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Global Equity and the Covid Vaccine

“Global equity” is the buzzword among health professionals in recent years. With new viruses and more deadly diseases being introduced regularly, it has become a primary concern of many. With global trade and travel becoming so important, what can we do to protect ourselves and our loved ones? How do we ensure that those who are the most vulnerable are not suffering? There have been several efforts to find answers.

Global equity refers to the idea that healthy children everywhere should not be subjected to unnecessary health disparities between nations. By using vaccination as a method for controlling the spread of viral diseases, a global vaccine program is a responsible promise made by governmental authorities to improve immunization in all countries. Although it is unlikely that the current hepatitis outbreaks in West Africa will lead to the worldwide eradication of the disease, vaccines can help prevent other strains from reaching countries with low vaccination rates.

One promising application of vaccines is the development of vaccines to prevent diphtheria and meningitis. These diseases currently account for the deaths of over 11 million children in the developing world every year. The combination of diphtheria and meningitis vaccines was developed by CIDI infectious diseases institute and the United Kingdom’s Wellcome trust. Although the results of this trial are not complete, this is the closest thing we have ever seen to a safe and effective vaccine against these devastating infections. While no immediate danger lies in store for children who receive these vaccines, a strong opinion is that further research into preventing these diseases is still needed.

An alternative to vaccination is immunotherapy, which has the potential to protect populations against diseases that are not endemic to their countries of origin. The use of wild bird vaccines has been used in some African countries as a preventative strategy against dengue and measles, as well as poliophobe virus, rabies, and cytomegalovirus. Recently, an experimental vaccine was introduced in the United States that protects people from hepatitis B and C viruses. While it seems to have worked well in testing settings, this vaccine has not yet been approved for public use. For these reasons, it is unclear when or if this vaccine will ever be available.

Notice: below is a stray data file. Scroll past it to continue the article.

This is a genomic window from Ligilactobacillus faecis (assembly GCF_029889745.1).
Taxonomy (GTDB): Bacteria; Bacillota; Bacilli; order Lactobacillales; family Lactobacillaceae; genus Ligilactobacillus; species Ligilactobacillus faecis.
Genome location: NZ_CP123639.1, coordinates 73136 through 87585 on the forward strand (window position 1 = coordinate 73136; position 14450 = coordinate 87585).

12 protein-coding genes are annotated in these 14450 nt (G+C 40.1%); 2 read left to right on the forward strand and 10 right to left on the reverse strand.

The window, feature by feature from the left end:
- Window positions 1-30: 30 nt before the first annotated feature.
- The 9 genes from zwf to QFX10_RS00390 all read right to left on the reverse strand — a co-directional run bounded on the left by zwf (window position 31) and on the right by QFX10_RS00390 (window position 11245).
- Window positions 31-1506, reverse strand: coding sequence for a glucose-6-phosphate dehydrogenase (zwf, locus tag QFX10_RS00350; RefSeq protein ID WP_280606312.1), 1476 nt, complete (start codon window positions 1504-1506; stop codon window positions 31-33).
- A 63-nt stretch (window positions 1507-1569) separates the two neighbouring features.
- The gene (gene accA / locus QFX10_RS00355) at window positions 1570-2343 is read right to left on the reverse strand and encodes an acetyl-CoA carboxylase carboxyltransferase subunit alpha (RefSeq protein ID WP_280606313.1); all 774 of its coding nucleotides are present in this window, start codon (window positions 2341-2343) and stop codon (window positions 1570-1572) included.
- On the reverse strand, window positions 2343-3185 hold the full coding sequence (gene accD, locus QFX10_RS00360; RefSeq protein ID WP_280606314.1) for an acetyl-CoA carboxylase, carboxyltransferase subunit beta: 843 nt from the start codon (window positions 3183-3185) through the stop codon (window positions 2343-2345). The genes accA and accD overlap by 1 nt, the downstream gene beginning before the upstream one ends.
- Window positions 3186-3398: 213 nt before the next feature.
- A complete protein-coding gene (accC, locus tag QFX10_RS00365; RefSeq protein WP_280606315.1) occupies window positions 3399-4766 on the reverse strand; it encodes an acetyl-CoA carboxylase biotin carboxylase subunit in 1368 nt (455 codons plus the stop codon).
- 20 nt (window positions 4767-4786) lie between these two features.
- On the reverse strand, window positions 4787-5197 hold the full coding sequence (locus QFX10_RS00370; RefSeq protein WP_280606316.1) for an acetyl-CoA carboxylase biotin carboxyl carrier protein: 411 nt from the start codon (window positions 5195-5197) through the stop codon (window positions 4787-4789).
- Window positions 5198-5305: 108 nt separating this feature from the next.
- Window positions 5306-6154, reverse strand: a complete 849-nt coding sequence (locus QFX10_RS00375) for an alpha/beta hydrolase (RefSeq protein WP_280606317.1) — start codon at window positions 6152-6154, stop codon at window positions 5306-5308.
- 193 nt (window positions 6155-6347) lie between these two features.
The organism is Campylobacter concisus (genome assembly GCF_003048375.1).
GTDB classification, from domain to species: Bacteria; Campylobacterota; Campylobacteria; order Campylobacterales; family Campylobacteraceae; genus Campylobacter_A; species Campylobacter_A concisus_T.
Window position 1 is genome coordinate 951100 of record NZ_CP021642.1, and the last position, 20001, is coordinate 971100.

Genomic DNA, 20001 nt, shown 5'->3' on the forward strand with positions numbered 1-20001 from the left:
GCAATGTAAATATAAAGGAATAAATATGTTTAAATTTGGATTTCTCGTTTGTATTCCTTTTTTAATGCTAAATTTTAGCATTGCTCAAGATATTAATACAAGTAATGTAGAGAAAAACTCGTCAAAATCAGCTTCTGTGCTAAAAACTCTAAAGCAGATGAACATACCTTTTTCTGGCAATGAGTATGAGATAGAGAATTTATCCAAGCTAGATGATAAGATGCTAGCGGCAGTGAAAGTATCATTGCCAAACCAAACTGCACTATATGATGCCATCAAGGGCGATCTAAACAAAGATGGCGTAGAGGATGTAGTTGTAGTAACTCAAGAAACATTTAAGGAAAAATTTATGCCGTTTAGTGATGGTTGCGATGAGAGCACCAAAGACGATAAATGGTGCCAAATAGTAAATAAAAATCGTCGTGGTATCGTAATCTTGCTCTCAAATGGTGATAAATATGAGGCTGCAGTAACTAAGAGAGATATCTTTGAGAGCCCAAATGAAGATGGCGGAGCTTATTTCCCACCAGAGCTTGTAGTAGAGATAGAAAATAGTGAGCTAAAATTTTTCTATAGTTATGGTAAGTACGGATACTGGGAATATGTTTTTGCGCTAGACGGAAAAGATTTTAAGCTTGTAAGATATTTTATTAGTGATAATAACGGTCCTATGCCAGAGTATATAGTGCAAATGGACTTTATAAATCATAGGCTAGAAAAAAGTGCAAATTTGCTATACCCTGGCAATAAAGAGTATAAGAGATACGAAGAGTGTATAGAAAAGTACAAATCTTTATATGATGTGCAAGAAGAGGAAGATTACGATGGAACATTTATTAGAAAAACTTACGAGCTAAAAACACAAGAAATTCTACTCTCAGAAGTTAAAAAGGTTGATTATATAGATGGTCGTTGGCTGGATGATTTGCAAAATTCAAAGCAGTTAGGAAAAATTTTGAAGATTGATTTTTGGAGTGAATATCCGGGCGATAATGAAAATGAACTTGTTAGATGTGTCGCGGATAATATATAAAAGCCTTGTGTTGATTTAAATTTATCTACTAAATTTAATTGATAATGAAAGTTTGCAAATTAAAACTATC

The question is often asked about whether rich countries should be allowed to rely on antiviral drugs to fight off deadly viruses like the flu and swine flu. Rich countries have long opposed compulsory vaccines, arguing that such programs are inefficient and ineffective. There is no denying that the developing world desperately needs these drugs, but it would seem unfair to allow poor countries to suffer because richer countries can afford to protect themselves. On top of this, there is an ethical and moral issue at stake here: allowing wealthy countries to save money on healthcare means allowing poor countries to succumb to deadly diseases.

Some pharmaceutical companies have expressed their opinion that vaccines against common diseases like measles, shingles, and hepatitis B should be made available to the poor. But the World Health Organization’s Global Immunization Strategy recommends against compulsory vaccines. This group argues that “unlikely, in cases of acute hepatitis B and C, where booster shots can be given initially to healthy persons, childhood vaccines may not always be accessible to people living with hepatitis.” They add that ” Booster shots for children should be made available at least two weeks after immunization.” The pharmaceutical companies’ main concern is with profits, not how best to deliver these shots to the developing world. According to a report from the Global Forum on Health and Immunization, which is an independent international think tank, the main problem is that “the potential financial benefit from sales of HPV vaccines, especially the Cervarix and Gardasil combination products, is significantly lower than the potential savings from averting die-off and deaths due to diseases.”

An alternative to forcing vaccines on unwilling children is the use of vaccine passports. Some countries allow parents to vaccinate their children at home so that they do not have to travel to get their children vaccinated. These vaccination passports are valid in other countries, which means that a parent can easily bring his or her child to another country and get the shot. There is another problem with the use of vaccine passports, they can only be used for countries that grant child immunizations, which means that a parent who is traveling to Australia and wants his child to receive the HPV vaccine can only do so if he or she visits that country.

When the world was faced with the worst global health crisis in history, the United States introduced a bill that would allow the importation of unproven antiviral drugs. While this measure has been linked to an increase in die-off, it still poses a threat to the future of the pandemic virus. According to the New York Times, some drug companies fear that the new legislation will result in drug manufacturers manufacturing vaccines against the pandemic strain of flu and that they will no longer be able to profit during the pandemic. This bill, dubbed theAVGAT (American Vitamins Global Health Awareness and Research Act) by its supporters, has yet to be signed into law.

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